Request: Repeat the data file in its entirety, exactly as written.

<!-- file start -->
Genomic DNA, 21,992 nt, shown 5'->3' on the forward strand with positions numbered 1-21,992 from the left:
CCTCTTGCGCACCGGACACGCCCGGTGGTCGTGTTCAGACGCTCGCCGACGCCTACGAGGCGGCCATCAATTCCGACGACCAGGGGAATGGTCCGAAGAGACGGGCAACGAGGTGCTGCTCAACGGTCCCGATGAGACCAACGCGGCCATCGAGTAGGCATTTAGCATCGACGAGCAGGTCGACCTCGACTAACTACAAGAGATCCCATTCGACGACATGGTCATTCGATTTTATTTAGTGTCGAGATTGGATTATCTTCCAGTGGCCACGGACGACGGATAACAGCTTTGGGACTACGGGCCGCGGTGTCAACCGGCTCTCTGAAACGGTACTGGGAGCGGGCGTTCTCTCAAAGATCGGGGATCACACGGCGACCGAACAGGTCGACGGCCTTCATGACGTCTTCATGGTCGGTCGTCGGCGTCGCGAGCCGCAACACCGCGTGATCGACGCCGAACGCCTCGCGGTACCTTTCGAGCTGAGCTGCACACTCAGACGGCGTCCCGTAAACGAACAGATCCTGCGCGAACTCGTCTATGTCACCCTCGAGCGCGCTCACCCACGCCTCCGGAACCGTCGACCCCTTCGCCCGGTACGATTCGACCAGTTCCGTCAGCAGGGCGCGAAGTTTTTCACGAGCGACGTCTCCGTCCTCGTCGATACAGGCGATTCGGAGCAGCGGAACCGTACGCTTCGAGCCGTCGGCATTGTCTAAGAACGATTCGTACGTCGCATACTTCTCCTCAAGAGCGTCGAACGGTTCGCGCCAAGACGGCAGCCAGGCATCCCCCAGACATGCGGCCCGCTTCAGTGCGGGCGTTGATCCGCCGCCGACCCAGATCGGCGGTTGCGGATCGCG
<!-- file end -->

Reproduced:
Genomic DNA, 21,992 nt, shown 5'->3' on the forward strand with positions numbered 1-21,992 from the left:
CCTCTTGCGCACCGGACACGCCCGGTGGTCGTGTTCAGACGCTCGCCGACGCCTACGAGGCGGCCATCAATTCCGACGACCAGGGGAATGGTCCGAAGAGACGGGCAACGAGGTGCTGCTCAACGGTCCCGATGAGACCAACGCGGCCATCGAGTAGGCATTTAGCATCGACGAGCAGGTCGACCTCGACTAACTACAAGAGATCCCATTCGACGACATGGTCATTCGATTTTATTTAGTGTCGAGATTGGATTATCTTCCAGTGGCCACGGACGACGGATAACAGCTTTGGGACTACGGGCCGCGGTGTCAACCGGCTCTCTGAAACGGTACTGGGAGCGGGCGTTCTCTCAAAGATCGGGGATCACACGGCGACCGAACAGGTCGACGGCCTTCATGACGTCTTCATGGTCGGTCGTCGGCGTCGCGAGCCGCAACACCGCGTGATCGACGCCGAACGCCTCGCGGTACCTTTCGAGCTGAGCTGCACACTCAGACGGCGTCCCGTAAACGAACAGATCCTGCGCGAACTCGTCTATGTCACCCTCGAGCGCGCTCACCCACGCCTCCGGAACCGTCGACCCCTTCGCCCGGTACGATTCGACCAGTTCCGTCAGCAGGGCGCGAAGTTTTTCACGAGCGACGTCTCCGTCCTCGTCGATACAGGCGATTCGGAGCAGCGGAACCGTACGCTTCGAGCCGTCGGCATTGTCTAAGAACGATTCGTACGTCGCATACTTCTCCTCAAGAGCGTCGAACGGTTCGCGCCAAGACGGCAGCCAGGCATCCCCCAGACATGCGGCCCGCTTCAGTGCGGGCGTTGATCCGCCGCCGACCCAGATCGGCGGTTGCGGATCGCG